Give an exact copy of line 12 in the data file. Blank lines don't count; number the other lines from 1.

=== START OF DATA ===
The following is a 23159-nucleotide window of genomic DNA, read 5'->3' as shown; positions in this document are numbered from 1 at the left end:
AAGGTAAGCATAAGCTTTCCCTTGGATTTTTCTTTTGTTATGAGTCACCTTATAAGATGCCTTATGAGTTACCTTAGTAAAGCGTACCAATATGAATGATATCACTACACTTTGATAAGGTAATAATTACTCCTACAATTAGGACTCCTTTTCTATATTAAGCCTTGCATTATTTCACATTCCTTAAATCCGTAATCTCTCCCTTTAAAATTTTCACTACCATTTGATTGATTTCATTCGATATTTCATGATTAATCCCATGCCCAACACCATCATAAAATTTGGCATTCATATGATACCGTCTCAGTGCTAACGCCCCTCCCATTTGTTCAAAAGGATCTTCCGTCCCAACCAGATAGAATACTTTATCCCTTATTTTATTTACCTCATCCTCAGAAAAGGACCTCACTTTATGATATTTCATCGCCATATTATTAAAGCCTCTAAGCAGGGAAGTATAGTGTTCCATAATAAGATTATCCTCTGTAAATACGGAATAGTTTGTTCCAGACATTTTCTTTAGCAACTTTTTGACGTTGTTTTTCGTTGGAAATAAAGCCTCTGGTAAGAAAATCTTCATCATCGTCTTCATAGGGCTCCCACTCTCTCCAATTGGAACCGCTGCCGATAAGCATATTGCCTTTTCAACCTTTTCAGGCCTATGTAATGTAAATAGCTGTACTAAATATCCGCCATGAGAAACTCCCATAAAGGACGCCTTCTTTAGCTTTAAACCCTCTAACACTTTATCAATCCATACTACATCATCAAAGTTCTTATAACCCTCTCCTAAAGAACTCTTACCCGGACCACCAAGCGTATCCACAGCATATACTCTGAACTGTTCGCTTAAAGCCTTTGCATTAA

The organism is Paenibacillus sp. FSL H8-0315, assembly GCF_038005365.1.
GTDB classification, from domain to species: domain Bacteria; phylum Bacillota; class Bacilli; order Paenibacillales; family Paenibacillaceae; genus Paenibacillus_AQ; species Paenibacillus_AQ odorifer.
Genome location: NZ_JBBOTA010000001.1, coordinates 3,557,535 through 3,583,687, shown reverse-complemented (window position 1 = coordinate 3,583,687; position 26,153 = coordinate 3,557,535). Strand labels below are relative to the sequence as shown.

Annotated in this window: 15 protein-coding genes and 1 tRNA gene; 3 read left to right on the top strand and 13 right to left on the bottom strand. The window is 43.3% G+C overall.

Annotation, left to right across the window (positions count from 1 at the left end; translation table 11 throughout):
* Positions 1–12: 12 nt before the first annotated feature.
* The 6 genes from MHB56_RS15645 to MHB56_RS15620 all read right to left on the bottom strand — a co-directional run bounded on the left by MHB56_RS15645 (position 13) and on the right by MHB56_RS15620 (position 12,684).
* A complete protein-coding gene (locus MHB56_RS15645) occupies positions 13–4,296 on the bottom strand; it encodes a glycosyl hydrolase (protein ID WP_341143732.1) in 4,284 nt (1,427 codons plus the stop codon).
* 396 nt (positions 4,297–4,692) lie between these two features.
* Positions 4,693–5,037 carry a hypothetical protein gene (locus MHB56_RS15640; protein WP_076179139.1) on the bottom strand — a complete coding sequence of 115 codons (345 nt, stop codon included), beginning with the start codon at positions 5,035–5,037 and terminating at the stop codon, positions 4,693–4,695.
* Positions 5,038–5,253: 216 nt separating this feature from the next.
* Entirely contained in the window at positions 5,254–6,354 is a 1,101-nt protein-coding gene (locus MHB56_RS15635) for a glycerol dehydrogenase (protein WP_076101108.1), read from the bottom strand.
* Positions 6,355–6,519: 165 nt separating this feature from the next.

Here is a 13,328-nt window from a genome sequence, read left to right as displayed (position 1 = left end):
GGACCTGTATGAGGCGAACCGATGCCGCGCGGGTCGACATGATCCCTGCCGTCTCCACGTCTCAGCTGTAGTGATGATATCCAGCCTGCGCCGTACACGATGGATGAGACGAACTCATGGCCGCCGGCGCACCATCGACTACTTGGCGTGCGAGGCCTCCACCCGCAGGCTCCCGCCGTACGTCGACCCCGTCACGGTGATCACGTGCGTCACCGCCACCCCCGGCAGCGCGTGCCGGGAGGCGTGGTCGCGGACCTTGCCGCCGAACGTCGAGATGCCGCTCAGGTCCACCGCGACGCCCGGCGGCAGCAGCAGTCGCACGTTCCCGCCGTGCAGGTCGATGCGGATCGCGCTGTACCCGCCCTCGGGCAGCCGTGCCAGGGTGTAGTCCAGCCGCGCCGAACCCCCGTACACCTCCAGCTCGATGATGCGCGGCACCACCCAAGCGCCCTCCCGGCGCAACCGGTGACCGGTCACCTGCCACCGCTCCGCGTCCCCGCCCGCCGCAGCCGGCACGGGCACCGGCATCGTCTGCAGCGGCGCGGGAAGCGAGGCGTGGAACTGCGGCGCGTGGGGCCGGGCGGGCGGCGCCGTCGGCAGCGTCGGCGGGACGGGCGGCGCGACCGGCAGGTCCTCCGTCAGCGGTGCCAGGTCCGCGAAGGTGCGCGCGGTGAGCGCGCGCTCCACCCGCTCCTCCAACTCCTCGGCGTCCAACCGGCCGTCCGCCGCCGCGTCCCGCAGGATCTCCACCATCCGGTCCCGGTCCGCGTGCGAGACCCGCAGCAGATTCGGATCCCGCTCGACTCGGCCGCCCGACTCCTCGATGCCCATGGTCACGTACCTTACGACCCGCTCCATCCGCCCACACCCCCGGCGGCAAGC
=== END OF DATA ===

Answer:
* Positions 4,693–5,037 carry a hypothetical protein gene (locus MHB56_RS15640; protein WP_076179139.1) on the bottom strand — a complete coding sequence of 115 codons (345 nt, stop codon included), beginning with the start codon at positions 5,035–5,037 and terminating at the stop codon, positions 4,693–4,695.